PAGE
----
Posts Tagged ‘Local-Global’


Reporters Without Borders: Dictators Quoting Trump in Press Crackdowns

The image of the United States as a bastion of freedom seems to have done a 180-degree turn, with authoritarian regimes around the planet now quoting President Trump as they crack down on free speech and press, warns media watchdog group Reporters Without Borders.

The group makes this observation as 234 Americans face severe criminal penalties after they were rounded up at the Inauguration Day protests in Washington, D.C., in January, putting a chill on protected speech and the right to assemble. Many of Trump’s counterparts approve of such crackdowns. Listening to these leaders’ anti-media tirades, one can easily imagine the same words coming from Trump.

Thailand’s Prime Minister mentioned “fake reports and hate speech” in his recent announcement of a crackdown on the media.

President Donald J. Trump and First Lady Melania Trump pose for photos with Thailand Prime Minister, Pryut Chan-o-Cha and his wife Assoc. Prof. Madam Naraporn Chan-o-Cha in the Oval Office at the White House, Monday, October 2, 2017, in Washington, D.C. (Official White House Photo by Shealah Craighead)

“I don’t want to make enemies. But society needs to function in an orderly fashion,” the Bangkok Post quotes Prime Minister Prayut Chan-o-cha, leader of the military junta that took over the nation in a coup in 2014. “No matter who you are, if you twist the facts, write what is not true or incite hatred, you will face legal action.”

Cambodia’s Prime Minister Hun Sen, meanwhile, has voiced bilious support for Trump’s attacks on CNN. The long-serving leader has been busy shutting down media outlets like the Cambodia Daily ahead of the nation’s 2018 general elections.

“CNN deserves the rantings of President Donald Trump,” said the former Khmer Rouge official. “His rantings are right. I would like to send a message to the president that your attack on CNN is right. American media is very bad.”

Dictators Cozy Up to Trump and His ‘Fake News’

Reporters Without Borders sees a clear danger to American democracy and the resulting global ripples of Trump’s all-out assault on facts and the free press. This could be the first time the United States has reversed course and found itself encouraging rather than discouraging dictators from stifling freedoms.

“The phenomenon of ‘fake news’ is a serious one—both at the national and international level,” Margaux Ewen, advocacy and communications director for the group’s North America Bureau, told me in a recent interview. “Opponents of press freedom all over the world have used the term to silence and discredit the media. They have even gone so far as to quote statements from President Trump to support and justify their misdirected policies and draconian laws.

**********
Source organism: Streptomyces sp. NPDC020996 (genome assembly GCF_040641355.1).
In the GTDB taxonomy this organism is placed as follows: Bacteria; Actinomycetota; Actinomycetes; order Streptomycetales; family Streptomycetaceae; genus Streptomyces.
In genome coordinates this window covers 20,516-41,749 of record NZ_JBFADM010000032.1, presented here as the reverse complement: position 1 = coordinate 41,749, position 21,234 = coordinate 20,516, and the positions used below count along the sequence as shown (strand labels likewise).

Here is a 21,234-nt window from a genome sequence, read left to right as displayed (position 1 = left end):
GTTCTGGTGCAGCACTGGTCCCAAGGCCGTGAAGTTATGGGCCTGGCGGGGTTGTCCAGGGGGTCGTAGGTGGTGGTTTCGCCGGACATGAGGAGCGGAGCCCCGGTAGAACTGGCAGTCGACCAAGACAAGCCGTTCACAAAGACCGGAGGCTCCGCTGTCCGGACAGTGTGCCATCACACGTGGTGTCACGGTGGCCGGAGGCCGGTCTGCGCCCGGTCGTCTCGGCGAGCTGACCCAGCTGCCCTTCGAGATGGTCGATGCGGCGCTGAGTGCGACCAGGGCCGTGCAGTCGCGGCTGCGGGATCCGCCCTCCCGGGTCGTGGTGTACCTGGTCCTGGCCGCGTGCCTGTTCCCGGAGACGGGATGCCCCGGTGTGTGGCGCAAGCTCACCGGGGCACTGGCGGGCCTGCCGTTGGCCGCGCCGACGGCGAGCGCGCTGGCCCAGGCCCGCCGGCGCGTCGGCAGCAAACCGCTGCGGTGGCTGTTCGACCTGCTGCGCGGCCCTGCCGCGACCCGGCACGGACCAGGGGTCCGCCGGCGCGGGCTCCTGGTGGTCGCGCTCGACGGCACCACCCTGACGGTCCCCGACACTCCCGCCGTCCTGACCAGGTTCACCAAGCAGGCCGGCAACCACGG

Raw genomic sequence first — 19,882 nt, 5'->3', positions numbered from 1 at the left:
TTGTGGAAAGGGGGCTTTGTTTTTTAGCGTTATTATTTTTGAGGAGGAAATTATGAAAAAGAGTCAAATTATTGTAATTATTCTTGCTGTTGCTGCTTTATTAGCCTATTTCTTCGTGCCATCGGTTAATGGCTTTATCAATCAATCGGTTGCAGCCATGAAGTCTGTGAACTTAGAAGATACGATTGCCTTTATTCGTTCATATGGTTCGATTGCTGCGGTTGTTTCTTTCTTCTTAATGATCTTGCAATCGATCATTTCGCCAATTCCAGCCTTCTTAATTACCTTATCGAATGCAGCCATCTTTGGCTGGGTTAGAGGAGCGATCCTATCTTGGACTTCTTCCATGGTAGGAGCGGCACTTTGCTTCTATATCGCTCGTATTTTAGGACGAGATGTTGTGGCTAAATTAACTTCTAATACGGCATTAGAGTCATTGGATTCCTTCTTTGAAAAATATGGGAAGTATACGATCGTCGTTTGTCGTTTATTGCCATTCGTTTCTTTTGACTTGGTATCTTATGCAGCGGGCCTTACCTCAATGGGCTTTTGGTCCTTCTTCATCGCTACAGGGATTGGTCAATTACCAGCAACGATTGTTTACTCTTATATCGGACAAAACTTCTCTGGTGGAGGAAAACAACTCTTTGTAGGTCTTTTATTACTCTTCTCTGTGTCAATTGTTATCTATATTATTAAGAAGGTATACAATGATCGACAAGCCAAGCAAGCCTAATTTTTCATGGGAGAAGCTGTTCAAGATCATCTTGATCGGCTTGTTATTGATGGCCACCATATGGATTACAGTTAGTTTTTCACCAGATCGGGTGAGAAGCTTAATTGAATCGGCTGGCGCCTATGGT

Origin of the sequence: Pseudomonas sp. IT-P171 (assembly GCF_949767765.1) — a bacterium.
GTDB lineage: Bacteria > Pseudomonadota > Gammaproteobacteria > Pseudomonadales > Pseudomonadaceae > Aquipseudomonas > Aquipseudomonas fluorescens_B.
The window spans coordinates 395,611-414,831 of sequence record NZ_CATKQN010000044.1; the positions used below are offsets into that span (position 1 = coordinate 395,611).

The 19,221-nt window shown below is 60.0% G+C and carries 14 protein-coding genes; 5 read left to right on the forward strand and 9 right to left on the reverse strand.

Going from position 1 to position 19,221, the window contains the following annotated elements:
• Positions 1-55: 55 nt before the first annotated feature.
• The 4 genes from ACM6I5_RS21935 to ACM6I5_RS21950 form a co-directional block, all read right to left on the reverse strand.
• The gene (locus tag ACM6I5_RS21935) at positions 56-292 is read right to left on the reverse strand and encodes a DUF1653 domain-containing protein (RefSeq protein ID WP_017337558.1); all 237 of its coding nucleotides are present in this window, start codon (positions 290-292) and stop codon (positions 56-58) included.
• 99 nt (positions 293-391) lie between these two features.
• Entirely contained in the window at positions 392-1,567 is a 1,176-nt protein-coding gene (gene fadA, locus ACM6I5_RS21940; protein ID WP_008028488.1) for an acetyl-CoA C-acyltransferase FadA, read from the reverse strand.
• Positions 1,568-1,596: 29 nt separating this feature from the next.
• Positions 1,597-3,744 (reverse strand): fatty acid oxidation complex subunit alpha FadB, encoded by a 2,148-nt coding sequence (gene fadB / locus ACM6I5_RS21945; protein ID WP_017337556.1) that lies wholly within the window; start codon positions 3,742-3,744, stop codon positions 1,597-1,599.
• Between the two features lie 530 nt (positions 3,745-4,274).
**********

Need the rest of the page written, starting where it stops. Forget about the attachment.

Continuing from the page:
“Authoritarian regimes all over the world can now take full advantage of this anti-media stance by discrediting mainstream news coverage and calling it ‘fake news.’ There are serious global implications of President Trump’s stance against the media.”

U.S. Reporter Faces 70 Years in Prison…for Reporting

The 234 defendants, or the “J20,” as they’re being called, include Santa Fe, N.M.-based journalist Aaron

Cantú. He was rounded up en masse during the Inauguration Day arrests while reporting on the ground, and now faces 70 years behind bars. Reporters Without Borders is watching his case with deep concern about the future of America’s press freedoms.

 

“At the time of his arrest in January, we publicly admonished his arrest and charges,” Ewen told me. “No journalist should be arrested and charged with a criminal offense for simply doing their job covering a protest.”

Big Moment for Democracy as Reporter Goes to Trial

Cantú emailed me this statement as he prepares his defense against the sort of crackdown we are used to seeing done only by authoritarian regimes.

“While I appreciate the outsized attention my case has gotten because of my profession, the entirety of the J20 prosecution is a watershed moment for how the state conceives of and persecutes political activism in the Trump era. These mass trials confirm some of the worst fears about a so-called law-and-order presidential administration that is hypersensitive to criticism, and should be watched closely by anybody concerned with the direction of this country.”

‘No Easy Fix’ for U.S. Press Freedom

Once America jumps down that anti-media rabbit hole, it’s going to be an epic struggle to get out of it, says Reporters Without Borders.

“Unfortunately, there is no easy fix for this erosion of trust in the media,” said Ewen.

Ewen says Americans need to become more media savvy, which may be too big a hurdle.

“Double checking sources and facts, consuming news from established and unbiased outlets, and running the story by a few different sources are just a few ways to verify the information available to the reader,” said Ewen.